Le Magasin is showcasing the young Italian scene (in Grenoble, until January 2nd). There are artists already somewhat known, like Francesco Vezzoli, Paola Pivi, Claudia Losi (above, left, with the two brains attacked with acid, now porous; I missed it in Pollino this summer), Lara Favaretto (seen at Sharjah, and who occupies the principle space here, with a tranquil army of gas cylinders whistling on kazoos (Platon), as well as cubes of confetti, one white, the other three glittering black), Rosa Barba (who has a show at Tate Modern, and who’s piece here is a projector vacillating on its pedestal, its projected text wandering from wall to wall), Salvatore Arancio (passionate for volcanoes; he had one of the most interesting presentations in the jeunes galeries section at Frieze), but also many others whom I came upon for the first time here.
One nice discovery: the series by Swedish-Italian Linda Fregni Nagler (è italianissima, con un fisico da modella ed una compostezza tutta nordica), that lines up Rorschach-like grounds of black and white (above) that reveal themselves to be photographs of a pair of women in strict black mourning robes (Unidentified Mourners), their hair in nets, their faces hidden (it would have please Bill Hunt). From which Puritan sect do they come from? They are different women but so alike: the trouble begins. These photographs seem to be silhouettes, promising to reveal the depths of their souls (I return to Lavater). It is a series of twelve photographs, and a very successful work.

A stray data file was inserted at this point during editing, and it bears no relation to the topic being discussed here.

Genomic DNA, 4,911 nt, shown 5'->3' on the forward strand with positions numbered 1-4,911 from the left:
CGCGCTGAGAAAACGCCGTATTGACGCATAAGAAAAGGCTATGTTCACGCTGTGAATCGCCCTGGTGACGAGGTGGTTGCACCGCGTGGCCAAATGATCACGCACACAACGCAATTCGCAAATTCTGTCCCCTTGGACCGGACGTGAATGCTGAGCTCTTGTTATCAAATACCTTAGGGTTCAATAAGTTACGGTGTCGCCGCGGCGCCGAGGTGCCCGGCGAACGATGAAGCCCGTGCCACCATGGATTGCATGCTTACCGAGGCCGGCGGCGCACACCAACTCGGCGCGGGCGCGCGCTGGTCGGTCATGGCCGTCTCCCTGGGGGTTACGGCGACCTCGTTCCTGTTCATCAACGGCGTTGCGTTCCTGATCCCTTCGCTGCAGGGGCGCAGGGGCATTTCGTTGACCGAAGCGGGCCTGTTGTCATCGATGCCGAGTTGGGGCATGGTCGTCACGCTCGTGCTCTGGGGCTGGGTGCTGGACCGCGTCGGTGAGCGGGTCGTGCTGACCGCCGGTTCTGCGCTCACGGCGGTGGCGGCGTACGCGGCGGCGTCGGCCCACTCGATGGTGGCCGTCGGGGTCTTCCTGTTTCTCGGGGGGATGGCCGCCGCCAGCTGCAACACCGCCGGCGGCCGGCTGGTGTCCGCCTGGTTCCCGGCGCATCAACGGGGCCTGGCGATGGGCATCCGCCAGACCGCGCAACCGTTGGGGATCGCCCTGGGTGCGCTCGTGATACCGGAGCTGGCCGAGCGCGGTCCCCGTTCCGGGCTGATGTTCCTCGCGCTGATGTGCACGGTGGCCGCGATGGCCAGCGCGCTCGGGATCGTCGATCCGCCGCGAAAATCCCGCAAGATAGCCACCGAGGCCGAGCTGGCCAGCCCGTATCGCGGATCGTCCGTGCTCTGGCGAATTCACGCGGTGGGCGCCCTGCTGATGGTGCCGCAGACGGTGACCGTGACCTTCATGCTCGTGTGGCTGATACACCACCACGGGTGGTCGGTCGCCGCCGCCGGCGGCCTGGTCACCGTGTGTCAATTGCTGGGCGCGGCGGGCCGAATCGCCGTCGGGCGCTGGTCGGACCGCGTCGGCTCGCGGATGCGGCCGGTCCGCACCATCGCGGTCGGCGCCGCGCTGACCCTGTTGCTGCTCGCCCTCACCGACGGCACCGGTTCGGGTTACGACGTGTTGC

The work of Marzia Migliora is based on writing, and the majestic use of quotations; one, on the ground, the tragic black sheep of cycling, Marco Pantani (“I got uphill so fast in order to shorten my agony”), the other, no less tragic, of another ‘black sheep’ of genius, Pasolini, in his last interview, a few hours before his death (“Maybe I’m wrong, but I still say that we are all in danger”): it is inscribed on three walls of an alcove which one enters carefully, and once it registers, we realize that the letters are mirrors that reflect us.
I will mention again Patrizio Di Massimo’s ‘anti-colonial’ two-channel video, about a (fictional?) dialogue between Négus and the Duke of Abruzzi (the great explorer, and colonizer of Somalia), videos shown at perpendicular, mirror images (so to speak) of mutual ass-licking (Facetta Nera Bianca Facetta). Facetta Nera was a colonial and fascist song from the 1920s, pretending to lend a humanist air to a colonial enterprise (one thinks of this piece by Rubin…)
I must also mention the alpine video by Rossella Biscotti accompanied by the sound of rocks themselves, the skull jewel ORFEO by Giorgio Andreotta Calò, and the stony face of a young girl with holes for eyes by Alex Cechetti (who also had a performance that I didn’t see). The negative aspects of the show: a few too many works at the frontiers of design, a few heirs of Arte Povera unable to free themselves of their heritage, and a few too-simplistic pieces, particularly in the main hall (excluding Favaretto).